Ainda na edição de hoje do Financial Times recomendo a leitura do artigo onde o Wolfgang Schäuble fundamenta a posição alemã sobre a austeridade. Não concordando com tudo, é um artigo exemplar onde o Ministro das Finanças alemão aborda vários assuntos que a maior parte dos políticos europeus evitam falar. (meus destaques)
As we acted, we saw our budget turn from a nearly balanced position to a deficit of 5 per cent of gross domestic product. Just as it would be dangerous to remove such support abruptly, governments should not become addicted to borrowing as a quick fix to stimulate demand. Deficit spending cannot become a permanent state of affairs.(…)
Behind the calls for us to pursue a more expansionary fiscal course lie two different approaches to economic policymaking on each side of the Atlantic. While US policymakers like to focus on short-term corrective measures, we take the longer view and are, therefore, more preoccupied with the implications of excessive deficits and the dangers of high inflation.
So are German consumers. This aversion to deficits and inflationary fears, which have their roots in German history in the past century, may appear peculiar to our American friends, whose economic culture is, in part, shaped by deflationary episodes. Yet these fears are among the most potent factors of consumption and saving rates in our country. Seeking to engineer more domestic demand by raising government borrowing even further would, here at least, be counterproductive. On the contrary, restoring confidence in our ability to cut the deficit is a prerequisite for balanced and sustainable growth.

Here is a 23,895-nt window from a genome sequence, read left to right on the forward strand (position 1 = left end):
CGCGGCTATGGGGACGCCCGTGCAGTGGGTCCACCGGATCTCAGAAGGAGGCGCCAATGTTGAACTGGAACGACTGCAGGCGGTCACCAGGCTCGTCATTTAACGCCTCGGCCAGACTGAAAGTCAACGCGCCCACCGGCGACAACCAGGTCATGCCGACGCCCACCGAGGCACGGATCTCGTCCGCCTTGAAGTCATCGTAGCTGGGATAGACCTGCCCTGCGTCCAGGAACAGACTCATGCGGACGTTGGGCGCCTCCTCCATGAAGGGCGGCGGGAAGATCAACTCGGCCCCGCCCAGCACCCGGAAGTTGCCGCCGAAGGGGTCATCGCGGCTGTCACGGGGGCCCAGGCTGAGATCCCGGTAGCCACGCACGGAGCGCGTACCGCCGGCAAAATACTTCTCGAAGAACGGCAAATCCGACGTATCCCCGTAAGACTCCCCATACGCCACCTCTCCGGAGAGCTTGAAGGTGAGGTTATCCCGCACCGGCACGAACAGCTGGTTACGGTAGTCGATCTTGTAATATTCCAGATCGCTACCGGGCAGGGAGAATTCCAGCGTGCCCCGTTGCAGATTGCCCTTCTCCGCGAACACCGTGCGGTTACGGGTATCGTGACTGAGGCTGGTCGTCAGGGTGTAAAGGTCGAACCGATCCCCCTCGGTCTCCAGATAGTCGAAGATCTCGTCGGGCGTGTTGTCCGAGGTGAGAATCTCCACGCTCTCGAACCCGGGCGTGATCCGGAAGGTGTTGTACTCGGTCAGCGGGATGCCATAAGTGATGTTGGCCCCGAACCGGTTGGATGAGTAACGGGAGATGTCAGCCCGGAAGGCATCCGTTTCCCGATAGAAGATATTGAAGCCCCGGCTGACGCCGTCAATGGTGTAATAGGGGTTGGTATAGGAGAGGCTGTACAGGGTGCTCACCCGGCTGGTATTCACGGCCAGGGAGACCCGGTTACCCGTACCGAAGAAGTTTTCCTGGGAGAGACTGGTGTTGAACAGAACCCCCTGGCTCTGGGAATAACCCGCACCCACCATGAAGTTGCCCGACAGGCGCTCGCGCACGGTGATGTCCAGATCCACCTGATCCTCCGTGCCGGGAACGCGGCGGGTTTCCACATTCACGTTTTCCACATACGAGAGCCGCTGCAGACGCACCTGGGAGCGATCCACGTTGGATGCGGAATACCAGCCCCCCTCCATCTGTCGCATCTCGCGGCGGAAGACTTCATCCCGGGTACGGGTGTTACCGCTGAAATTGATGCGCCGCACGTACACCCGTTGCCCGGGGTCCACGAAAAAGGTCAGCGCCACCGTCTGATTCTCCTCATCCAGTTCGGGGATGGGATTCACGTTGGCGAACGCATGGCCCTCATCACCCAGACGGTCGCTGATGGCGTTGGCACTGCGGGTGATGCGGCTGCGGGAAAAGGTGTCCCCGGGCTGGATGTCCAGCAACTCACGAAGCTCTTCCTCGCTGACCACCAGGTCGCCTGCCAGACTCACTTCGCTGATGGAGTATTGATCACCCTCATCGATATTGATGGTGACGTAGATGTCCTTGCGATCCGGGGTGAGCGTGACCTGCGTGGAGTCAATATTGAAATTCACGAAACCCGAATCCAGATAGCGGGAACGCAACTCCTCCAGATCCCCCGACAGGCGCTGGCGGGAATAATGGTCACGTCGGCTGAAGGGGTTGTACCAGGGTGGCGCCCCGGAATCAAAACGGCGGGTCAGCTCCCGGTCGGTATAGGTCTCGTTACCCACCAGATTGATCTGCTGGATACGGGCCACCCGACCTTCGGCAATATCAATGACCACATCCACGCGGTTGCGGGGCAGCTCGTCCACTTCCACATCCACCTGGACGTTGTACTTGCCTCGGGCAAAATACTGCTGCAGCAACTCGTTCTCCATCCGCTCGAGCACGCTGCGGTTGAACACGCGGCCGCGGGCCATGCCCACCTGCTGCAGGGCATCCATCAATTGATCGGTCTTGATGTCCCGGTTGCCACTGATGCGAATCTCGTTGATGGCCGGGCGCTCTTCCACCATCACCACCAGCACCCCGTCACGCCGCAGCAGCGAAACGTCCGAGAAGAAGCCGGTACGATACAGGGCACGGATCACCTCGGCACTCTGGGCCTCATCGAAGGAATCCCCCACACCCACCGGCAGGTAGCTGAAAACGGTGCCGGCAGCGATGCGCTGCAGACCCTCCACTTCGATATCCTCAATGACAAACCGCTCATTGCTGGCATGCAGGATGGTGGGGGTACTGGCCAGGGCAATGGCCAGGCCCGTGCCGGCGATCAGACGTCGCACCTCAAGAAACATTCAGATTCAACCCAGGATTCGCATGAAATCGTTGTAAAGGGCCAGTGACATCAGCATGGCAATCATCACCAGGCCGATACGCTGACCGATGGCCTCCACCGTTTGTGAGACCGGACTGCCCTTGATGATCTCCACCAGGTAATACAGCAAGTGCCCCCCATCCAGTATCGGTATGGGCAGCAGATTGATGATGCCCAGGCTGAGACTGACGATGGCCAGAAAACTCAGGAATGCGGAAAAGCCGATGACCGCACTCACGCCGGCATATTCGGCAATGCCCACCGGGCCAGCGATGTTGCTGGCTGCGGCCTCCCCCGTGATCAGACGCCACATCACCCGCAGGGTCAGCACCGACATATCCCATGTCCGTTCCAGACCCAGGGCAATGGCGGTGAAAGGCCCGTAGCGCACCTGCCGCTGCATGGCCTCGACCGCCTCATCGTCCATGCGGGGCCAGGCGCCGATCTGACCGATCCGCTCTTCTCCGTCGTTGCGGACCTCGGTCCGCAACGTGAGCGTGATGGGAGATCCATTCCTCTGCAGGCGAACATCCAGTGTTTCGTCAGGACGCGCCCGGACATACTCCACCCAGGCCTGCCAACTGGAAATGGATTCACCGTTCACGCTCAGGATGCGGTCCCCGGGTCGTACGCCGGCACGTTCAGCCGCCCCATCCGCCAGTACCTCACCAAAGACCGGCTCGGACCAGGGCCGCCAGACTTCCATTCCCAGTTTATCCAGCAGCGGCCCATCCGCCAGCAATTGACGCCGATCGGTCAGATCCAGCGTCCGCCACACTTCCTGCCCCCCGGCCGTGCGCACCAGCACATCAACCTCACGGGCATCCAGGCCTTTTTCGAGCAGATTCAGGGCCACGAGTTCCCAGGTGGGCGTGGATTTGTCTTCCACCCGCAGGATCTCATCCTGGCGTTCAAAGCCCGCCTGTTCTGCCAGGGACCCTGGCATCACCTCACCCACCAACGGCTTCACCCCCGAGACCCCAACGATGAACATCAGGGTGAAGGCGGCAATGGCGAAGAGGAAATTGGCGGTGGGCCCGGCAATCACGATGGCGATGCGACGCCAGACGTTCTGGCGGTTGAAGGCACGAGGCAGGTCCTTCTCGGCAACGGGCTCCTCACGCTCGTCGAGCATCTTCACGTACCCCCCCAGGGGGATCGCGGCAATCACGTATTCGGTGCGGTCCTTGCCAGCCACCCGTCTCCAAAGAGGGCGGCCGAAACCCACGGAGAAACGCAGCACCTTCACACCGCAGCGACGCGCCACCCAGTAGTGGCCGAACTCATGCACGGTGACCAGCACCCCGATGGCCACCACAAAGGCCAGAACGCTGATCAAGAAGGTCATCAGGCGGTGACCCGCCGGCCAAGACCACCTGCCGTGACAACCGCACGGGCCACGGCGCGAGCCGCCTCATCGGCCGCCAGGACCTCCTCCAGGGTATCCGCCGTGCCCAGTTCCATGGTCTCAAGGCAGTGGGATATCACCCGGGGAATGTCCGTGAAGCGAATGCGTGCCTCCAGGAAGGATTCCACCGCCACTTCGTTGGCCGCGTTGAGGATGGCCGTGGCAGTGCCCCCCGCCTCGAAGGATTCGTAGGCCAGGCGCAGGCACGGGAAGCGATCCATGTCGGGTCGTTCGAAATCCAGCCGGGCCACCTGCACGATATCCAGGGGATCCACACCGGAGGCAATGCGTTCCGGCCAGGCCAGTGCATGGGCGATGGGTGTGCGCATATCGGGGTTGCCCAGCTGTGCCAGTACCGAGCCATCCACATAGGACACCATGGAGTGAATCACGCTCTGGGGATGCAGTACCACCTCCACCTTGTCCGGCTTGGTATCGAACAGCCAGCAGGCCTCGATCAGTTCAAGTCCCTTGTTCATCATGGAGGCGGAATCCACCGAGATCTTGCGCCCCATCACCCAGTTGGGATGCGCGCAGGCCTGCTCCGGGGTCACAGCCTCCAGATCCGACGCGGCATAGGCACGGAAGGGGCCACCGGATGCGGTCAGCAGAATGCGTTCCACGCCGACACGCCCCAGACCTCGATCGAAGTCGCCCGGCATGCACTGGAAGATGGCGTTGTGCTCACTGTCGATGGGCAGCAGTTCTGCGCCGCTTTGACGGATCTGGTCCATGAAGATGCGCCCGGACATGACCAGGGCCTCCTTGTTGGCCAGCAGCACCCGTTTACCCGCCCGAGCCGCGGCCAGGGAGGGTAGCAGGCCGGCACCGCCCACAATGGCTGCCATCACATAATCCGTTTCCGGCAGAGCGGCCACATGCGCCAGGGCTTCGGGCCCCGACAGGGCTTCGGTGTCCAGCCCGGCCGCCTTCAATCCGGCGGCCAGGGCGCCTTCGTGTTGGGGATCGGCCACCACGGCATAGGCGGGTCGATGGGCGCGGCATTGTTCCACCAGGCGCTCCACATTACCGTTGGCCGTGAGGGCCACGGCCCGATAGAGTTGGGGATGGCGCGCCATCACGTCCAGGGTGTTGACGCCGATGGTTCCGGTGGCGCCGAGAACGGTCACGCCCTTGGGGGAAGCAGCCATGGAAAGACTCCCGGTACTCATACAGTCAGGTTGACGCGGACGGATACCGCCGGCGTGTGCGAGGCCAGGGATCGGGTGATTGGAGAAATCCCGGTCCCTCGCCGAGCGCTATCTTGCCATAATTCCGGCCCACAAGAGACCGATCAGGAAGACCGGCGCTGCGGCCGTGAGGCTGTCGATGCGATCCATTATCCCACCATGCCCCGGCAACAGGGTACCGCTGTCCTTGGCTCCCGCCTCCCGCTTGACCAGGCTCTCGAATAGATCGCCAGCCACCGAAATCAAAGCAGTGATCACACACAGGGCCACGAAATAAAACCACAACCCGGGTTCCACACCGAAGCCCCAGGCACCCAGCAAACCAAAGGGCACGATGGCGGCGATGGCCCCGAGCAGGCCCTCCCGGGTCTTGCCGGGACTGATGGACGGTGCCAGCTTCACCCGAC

Demography is another reason why we must work harder at reducing deficits in the medium term than many others. Not only are Germans getting older, but our population is also shrinking year after year. This will make it harder for future generations to service our debts and, in time, will reduce our growth potential to about 1.5 per cent a year. Whereas the US, with its more vital demographic trends, can hope to “grow” its way out of its public debt, this is not an avenue that is open to us.(…)
We will abide by the rules of the “debt brake” and by its European equivalent, the stability and growth pact, not for prestige reasons, not just because we are legally bound to, nor, as has been comically suggested, out of masochism, but because it is the best way to inspire confidence in our citizens and investors that the state can cope with the current situation.
Without this confidence there can be no durable growth. This is the lesson of the recent crisis. This is what financial markets, in their unambiguous reaction to excessive budget deficits, are telling us and our partners in Europe and elsewhere